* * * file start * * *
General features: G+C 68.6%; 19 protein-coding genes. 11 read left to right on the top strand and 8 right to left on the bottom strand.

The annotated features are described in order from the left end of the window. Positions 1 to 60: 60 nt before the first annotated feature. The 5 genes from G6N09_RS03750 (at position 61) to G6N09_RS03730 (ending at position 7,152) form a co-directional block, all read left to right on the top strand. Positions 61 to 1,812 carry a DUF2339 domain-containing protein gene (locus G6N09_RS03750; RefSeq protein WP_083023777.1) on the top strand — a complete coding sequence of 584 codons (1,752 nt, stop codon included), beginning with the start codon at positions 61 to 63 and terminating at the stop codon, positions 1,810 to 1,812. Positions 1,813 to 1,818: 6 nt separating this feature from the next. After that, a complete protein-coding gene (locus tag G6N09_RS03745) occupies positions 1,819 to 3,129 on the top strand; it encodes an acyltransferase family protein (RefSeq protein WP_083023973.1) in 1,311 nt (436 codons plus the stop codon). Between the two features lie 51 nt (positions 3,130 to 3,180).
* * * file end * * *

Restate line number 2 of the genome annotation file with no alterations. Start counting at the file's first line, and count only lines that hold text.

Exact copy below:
The annotated features are described in order from the left end of the window. Positions 1 to 60: 60 nt before the first annotated feature. The 5 genes from G6N09_RS03750 (at position 61) to G6N09_RS03730 (ending at position 7,152) form a co-directional block, all read left to right on the top strand. Positions 61 to 1,812 carry a DUF2339 domain-containing protein gene (locus G6N09_RS03750; RefSeq protein WP_083023777.1) on the top strand — a complete coding sequence of 584 codons (1,752 nt, stop codon included), beginning with the start codon at positions 61 to 63 and terminating at the stop codon, positions 1,810 to 1,812. Positions 1,813 to 1,818: 6 nt separating this feature from the next. After that, a complete protein-coding gene (locus tag G6N09_RS03745) occupies positions 1,819 to 3,129 on the top strand; it encodes an acyltransferase family protein (RefSeq protein WP_083023973.1) in 1,311 nt (436 codons plus the stop codon). Between the two features lie 51 nt (positions 3,130 to 3,180).